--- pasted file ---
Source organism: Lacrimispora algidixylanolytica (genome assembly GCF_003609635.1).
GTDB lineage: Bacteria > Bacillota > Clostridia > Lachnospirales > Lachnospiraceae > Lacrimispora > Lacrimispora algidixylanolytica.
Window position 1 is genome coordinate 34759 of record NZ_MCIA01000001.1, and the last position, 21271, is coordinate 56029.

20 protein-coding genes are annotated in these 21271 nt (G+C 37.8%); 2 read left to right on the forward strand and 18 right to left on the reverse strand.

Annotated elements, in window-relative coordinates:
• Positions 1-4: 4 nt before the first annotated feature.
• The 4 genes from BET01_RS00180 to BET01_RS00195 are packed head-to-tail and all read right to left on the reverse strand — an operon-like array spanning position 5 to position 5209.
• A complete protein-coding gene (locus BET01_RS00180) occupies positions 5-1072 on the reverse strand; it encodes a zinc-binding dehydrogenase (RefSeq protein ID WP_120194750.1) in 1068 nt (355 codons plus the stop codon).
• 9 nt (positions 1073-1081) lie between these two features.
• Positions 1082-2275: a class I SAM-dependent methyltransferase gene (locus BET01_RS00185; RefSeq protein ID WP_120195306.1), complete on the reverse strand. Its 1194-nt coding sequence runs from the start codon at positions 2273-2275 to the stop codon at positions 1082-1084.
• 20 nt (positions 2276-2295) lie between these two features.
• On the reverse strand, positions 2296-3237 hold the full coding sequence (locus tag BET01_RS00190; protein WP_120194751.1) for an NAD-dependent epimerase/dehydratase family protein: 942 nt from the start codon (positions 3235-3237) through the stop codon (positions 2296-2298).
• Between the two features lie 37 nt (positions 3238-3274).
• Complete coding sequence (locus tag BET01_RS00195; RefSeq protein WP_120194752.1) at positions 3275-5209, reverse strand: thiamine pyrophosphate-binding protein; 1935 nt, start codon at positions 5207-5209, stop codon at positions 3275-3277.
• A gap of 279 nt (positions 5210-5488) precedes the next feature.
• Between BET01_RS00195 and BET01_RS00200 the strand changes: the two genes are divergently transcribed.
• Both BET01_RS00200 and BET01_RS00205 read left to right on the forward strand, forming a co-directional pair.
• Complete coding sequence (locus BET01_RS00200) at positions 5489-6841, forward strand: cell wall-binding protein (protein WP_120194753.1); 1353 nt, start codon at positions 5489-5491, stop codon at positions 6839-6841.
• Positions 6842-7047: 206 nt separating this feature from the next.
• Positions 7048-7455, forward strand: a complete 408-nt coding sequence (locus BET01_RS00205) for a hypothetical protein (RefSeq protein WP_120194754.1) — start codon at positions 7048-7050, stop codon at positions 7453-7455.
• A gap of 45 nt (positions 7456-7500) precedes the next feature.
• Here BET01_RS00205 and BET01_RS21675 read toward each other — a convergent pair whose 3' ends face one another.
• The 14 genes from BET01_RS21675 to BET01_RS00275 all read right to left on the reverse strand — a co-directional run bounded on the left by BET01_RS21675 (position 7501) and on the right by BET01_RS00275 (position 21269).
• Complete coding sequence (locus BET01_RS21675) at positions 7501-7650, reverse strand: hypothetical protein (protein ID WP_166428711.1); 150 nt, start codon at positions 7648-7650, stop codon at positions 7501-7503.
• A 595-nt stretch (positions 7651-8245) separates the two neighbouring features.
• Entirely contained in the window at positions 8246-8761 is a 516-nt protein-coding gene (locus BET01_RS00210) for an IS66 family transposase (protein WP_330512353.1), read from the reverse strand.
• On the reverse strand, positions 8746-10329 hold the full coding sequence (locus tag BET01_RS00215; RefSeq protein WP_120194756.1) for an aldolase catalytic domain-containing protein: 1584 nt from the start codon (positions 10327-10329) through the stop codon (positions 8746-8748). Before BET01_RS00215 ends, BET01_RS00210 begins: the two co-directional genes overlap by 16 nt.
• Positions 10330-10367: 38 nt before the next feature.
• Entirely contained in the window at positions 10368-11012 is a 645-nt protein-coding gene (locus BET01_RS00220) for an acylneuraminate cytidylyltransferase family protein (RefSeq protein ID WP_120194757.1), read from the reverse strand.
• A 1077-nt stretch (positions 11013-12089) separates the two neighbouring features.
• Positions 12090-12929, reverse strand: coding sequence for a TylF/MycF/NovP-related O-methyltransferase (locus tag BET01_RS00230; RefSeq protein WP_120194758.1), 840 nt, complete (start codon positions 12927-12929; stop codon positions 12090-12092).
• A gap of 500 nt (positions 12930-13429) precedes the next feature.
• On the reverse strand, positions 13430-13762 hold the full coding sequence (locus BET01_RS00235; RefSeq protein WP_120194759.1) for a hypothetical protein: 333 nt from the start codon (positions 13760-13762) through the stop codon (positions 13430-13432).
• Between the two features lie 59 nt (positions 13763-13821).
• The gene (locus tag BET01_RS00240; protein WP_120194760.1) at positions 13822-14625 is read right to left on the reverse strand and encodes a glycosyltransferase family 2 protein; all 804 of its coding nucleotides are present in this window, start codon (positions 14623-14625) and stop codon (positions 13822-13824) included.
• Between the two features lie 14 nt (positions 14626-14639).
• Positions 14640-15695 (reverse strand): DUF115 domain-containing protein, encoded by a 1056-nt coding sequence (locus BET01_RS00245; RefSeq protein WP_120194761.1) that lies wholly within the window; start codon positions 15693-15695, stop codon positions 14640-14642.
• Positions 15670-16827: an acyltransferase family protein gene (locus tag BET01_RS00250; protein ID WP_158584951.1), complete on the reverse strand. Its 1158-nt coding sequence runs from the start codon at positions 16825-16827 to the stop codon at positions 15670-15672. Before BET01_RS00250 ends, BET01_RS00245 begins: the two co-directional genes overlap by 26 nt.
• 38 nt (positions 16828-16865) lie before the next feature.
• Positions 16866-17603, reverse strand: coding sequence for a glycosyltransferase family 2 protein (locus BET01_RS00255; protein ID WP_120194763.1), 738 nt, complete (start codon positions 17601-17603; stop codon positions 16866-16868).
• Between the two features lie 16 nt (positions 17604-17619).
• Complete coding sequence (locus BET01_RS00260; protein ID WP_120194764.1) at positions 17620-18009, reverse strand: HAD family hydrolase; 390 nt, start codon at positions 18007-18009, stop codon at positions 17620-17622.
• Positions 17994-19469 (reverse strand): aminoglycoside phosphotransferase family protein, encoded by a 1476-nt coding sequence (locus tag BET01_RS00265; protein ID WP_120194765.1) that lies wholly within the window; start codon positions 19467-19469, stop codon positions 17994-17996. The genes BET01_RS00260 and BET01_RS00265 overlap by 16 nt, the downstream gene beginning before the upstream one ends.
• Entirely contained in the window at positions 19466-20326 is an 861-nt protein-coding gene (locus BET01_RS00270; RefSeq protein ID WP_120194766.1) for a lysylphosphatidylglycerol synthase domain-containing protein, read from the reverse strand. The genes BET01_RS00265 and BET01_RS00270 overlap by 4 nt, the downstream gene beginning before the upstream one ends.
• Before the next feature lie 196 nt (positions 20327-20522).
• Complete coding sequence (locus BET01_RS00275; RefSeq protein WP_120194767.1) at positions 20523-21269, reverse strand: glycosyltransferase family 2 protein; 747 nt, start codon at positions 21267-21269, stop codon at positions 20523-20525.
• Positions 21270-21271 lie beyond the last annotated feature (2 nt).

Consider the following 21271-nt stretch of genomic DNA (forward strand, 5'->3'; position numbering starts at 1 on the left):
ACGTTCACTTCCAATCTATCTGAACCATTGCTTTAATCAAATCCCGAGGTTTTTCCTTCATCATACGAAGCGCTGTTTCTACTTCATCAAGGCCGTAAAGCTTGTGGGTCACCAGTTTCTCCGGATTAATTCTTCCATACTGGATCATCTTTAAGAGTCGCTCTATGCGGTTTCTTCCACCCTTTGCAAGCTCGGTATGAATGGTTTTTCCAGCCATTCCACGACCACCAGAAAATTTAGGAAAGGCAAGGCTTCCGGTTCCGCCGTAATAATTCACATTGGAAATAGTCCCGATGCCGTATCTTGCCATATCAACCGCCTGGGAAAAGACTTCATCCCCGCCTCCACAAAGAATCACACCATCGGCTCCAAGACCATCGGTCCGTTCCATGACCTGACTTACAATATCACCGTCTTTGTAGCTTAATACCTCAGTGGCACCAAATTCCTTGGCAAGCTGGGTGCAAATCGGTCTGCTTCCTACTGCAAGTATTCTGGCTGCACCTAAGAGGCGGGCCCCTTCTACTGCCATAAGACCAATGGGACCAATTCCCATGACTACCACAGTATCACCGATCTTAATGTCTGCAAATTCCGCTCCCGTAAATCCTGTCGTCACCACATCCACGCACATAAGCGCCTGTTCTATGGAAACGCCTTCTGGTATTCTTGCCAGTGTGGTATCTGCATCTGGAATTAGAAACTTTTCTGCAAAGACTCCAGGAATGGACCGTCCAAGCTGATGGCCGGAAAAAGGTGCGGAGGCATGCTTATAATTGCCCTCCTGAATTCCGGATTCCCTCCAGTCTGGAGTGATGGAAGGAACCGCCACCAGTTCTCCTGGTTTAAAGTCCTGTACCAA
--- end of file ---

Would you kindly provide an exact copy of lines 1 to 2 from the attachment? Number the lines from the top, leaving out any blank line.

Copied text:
Source organism: Lacrimispora algidixylanolytica (genome assembly GCF_003609635.1).
GTDB lineage: Bacteria > Bacillota > Clostridia > Lachnospirales > Lachnospiraceae > Lacrimispora > Lacrimispora algidixylanolytica.